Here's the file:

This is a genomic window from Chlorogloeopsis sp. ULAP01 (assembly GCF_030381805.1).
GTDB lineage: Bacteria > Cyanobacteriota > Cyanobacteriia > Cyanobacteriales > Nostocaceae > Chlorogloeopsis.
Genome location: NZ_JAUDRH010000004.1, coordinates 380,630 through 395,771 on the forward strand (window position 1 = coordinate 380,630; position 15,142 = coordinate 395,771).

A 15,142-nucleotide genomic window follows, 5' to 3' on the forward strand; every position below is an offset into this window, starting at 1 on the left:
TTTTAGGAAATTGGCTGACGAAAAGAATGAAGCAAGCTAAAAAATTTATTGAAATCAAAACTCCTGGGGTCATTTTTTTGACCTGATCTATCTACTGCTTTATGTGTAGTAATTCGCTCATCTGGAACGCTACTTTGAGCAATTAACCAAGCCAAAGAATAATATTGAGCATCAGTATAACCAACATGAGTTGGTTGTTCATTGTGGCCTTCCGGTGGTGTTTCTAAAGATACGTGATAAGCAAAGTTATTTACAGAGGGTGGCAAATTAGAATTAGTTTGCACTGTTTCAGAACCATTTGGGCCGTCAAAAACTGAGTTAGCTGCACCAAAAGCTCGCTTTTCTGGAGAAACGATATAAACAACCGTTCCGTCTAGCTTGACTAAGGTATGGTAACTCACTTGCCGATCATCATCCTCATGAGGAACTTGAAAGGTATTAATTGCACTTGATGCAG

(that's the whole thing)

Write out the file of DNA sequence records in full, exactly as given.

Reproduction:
This is a genomic window from Chlorogloeopsis sp. ULAP01 (assembly GCF_030381805.1).
GTDB lineage: Bacteria > Cyanobacteriota > Cyanobacteriia > Cyanobacteriales > Nostocaceae > Chlorogloeopsis.
Genome location: NZ_JAUDRH010000004.1, coordinates 380,630 through 395,771 on the forward strand (window position 1 = coordinate 380,630; position 15,142 = coordinate 395,771).

A 15,142-nucleotide genomic window follows, 5' to 3' on the forward strand; every position below is an offset into this window, starting at 1 on the left:
TTTTAGGAAATTGGCTGACGAAAAGAATGAAGCAAGCTAAAAAATTTATTGAAATCAAAACTCCTGGGGTCATTTTTTTGACCTGATCTATCTACTGCTTTATGTGTAGTAATTCGCTCATCTGGAACGCTACTTTGAGCAATTAACCAAGCCAAAGAATAATATTGAGCATCAGTATAACCAACATGAGTTGGTTGTTCATTGTGGCCTTCCGGTGGTGTTTCTAAAGATACGTGATAAGCAAAGTTATTTACAGAGGGTGGCAAATTAGAATTAGTTTGCACTGTTTCAGAACCATTTGGGCCGTCAAAAACTGAGTTAGCTGCACCAAAAGCTCGCTTTTCTGGAGAAACGATATAAACAACCGTTCCGTCTAGCTTGACTAAGGTATGGTAACTCACTTGCCGATCATCATCCTCATGAGGAACTTGAAAGGTATTAATTGCACTTGATGCAG